Public-private partnerships are helping colleges and universities develop a skilled workforce for the future of additive manufacturing

Higher ed ramps up to fill gaps in 3D printing industry


Public-private partnerships are helping colleges and universities develop a skilled workforce for the future of additive manufacturing

As additive manufacturing—3D printing—expands through a growing number of industries and applications, studies indicate that a skills shortage has slowed its wider adoption. There exists a shortage of talent and training that understands the technology, processes, and equipment involved in its use.

In a research brief released in November by researchers at the Massachusetts Institute of Technology’s Work of the Future department, the authors observe that education dedicated to additive manufacturing is being offered at all levels, starting with K-12 on through post-graduate instruction.

“Desktop hobbyist-style 3D printers are increasingly being used in K-12 educational settings to augment lecture-based instruction through laboratory exercises. At the university level, many institutions have ‘maker spaces’ or other accessible 3D printing resources,” the brief says.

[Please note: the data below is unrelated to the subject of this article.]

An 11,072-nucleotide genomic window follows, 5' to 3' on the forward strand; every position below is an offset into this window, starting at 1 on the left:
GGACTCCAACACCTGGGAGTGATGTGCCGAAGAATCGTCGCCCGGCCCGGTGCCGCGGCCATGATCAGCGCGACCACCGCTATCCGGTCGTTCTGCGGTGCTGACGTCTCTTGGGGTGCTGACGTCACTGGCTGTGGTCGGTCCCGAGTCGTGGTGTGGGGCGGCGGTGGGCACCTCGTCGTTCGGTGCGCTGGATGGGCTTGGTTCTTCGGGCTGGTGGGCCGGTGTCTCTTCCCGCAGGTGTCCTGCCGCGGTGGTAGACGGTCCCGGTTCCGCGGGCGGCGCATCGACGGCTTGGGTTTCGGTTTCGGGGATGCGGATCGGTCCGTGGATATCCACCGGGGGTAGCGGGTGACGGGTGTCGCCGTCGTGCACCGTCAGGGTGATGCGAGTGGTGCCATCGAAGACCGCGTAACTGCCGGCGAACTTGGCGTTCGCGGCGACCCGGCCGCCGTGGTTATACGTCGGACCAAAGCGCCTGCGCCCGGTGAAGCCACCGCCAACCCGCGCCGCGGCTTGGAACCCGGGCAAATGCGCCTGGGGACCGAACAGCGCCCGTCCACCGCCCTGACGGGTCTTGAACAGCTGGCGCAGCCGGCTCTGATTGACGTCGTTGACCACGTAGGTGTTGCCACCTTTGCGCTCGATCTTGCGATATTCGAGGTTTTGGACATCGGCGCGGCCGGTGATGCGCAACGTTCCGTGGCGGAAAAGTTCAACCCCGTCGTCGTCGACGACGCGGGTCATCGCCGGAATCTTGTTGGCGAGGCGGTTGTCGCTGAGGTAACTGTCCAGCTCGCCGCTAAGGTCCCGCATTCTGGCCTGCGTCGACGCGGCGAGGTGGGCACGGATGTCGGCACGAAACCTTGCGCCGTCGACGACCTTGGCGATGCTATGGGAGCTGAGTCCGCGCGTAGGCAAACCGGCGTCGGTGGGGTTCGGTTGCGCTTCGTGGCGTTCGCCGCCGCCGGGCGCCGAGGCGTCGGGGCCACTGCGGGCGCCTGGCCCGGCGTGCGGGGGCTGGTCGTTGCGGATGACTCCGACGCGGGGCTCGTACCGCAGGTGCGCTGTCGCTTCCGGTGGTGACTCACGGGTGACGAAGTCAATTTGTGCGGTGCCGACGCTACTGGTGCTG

The Pennsylvania State University offers a master’s degree in additive manufacturing and design. The Ohio State University offers a Master of Global Engineering Leadership with an additive manufacturing track consisting of five courses (students may choose four). Carnegie Mellon University in Pittsburgh offers a Master of Science in Additive Manufacturing. Other universities, including the Massachusetts Institute of Technology, Purdue University, and the University of Illinois at Urbana-Champaign, offer professionally focused workforce training programs in additive manufacturing.

Professional societies offer workforce-level training in the technology as well.

Despite a growing body of professional training and degree initiatives for additive manufacturing, there is evidence that current programs may be insufficient to address the shortage of qualified professionals. Colleges and universities are stepping up to close this skills gap as more programs are arriving on campus to develop a prepared workforce of additive manufacturing experts.

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